Is Nuclear Safe? 7 Pros and Cons to Consider
The first time I heard about nuclear energy in the US, I was definitely curious, but a part of me also had some major concerns and questions. I thought back to Chernobyl and how that that impacted public safety and the environment — is it worth it to invest in nuclear energy? Yes, nuclear energy can provide abundant power, but is the risk worth it?
The topic of nuclear energy and its potential to eliminate the use of fossil fuels is surrounded by controversy. Nuclear energy presents itself as a promising substitute for fossil fuel electricity due to its ability to generate electricity on a large scale without emitting greenhouse gases and is is often seen as a potential solution for mitigating climate change.
However, like any form of energy production, nuclear energy also comes with its own set of advantages and disadvantages.
How does nuclear energy work?
Nuclear energy is the energy held in the nucleus of an atom and is generated through two main processes: nuclear fission and nuclear fusion. It's most commonly fueled by uranium, but sometimes plutonium and thorium.
Nuclear fission is a reaction where the nucleus of an atom splits into two or more smaller nuclei, which then releases heat energy that can generate steam and then be used to turn a turbine to produce electricity. 🔥
Nuclear fusion is nuclear reaction where two or more atomic nuclei collide at a very high speed and fuse to form a new type of atomic nucleus, while releasing a massive amount of energy. 🔋 Fusion has the potential to generate four times more energy per kilogram of fuel than fission. However, nuclear fusion has not yet been successfully demonstrated at a commercial scale.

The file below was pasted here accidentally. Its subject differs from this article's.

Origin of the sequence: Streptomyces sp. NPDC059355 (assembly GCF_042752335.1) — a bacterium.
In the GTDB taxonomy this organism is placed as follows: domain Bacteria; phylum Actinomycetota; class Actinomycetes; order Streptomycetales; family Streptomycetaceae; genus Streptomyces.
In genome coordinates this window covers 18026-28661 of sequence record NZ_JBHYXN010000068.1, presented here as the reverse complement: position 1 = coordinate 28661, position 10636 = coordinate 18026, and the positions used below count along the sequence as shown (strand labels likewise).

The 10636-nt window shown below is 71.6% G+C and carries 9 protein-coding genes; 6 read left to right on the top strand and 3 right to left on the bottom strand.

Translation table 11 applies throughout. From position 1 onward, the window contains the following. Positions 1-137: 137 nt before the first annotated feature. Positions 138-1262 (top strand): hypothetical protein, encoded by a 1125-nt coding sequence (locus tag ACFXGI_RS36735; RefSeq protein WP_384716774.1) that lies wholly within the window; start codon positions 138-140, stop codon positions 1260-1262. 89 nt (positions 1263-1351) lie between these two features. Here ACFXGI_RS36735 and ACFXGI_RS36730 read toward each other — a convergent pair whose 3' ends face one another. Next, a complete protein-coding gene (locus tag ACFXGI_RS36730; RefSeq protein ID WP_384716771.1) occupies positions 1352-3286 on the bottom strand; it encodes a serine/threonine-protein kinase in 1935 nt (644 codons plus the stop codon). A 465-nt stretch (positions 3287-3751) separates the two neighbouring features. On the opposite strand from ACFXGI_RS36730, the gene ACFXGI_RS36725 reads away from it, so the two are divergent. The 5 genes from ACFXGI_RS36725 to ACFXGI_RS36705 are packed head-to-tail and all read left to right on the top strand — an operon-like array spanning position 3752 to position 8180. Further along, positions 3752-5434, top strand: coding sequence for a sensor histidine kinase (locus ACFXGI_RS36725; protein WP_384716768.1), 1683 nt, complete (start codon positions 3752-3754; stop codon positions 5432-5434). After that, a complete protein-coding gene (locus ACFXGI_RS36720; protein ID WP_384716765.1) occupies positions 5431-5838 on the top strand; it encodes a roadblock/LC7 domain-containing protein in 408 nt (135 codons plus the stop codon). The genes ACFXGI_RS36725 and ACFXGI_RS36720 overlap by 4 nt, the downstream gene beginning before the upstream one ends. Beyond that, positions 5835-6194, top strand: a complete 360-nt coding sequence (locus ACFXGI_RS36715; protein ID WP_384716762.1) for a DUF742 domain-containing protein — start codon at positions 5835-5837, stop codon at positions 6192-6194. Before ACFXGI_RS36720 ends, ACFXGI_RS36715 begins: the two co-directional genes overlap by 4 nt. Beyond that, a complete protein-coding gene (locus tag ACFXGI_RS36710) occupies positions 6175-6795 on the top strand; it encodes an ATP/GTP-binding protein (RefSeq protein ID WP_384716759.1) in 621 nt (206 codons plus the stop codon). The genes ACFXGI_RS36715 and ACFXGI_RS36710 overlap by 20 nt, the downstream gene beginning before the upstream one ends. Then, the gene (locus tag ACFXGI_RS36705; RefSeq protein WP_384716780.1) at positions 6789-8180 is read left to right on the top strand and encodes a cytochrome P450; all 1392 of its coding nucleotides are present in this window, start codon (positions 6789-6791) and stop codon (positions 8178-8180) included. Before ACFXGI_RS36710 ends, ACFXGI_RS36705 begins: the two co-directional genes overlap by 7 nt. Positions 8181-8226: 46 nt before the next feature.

Sounds great, right?
In theory, nuclear energy should be an easy win but there are some definite downsides, like nuclear waste.
What is nuclear waste?
With any form of energy generation, there is waste. However, when it comes to nuclear waste, the nuclear sector takes full responsibility for all of its waste.
When it comes to nuclear waste, it may not be what you expect it to be.
Unlike what we’ve seen on TV, nuclear waste isn’t a bright green goo that looks like it’s moments away from creating a disaster. It’s actually solid and stored in steel and concrete canisters that are designed to withstand any conditions.
This waste is a product of nuclear reactions and there are three types with varying levels of radioactivity.
There's different types of nuclear waste?
There’s low, intermediate, and high. A majority of the waste, 90% to be exact, is composed of lightly contaminated items. This includes tools, clothing, rags, mops, and reactor water used during daily operations. These low level waste items are stored on site, temporarily until items are no longer radioactive. After this, they can be disposed of like ordinary trash.
High level waste is mostly made up of spent fuel (or nuclear fuel), which is the waste from nuclear reactions. This accounts for 3% of the total volume of waste, but contains 95% of the total radioactivity.
Spent fuel is solid and is made up of small ceramic pellets of low-enriched uranium oxide. The thing with depleted uranium is that its radioactivity increases rather than decreases over time. Radioactivity only peaks after one to two million years, at which point the product decays as fast as they are generated…that’s a really long time.
On the good side, spent fuel is safely and securely stored at more than 70 reactor sites across the country, with 25% of these sites no longer in operation. The spent fuel are safely stored in wet or dry facilities until a more permanent disposal solution is determined by the federal government.
There is also possibility of recycling spent fuel to make new fuel and byproducts but unlike foreign countries, the US is not doing this.
The environmental impacts of nuclear energy
Nuclear reactors play a significant role in the United States' energy production, accounting for approximately 20% of the electricity generated in the country.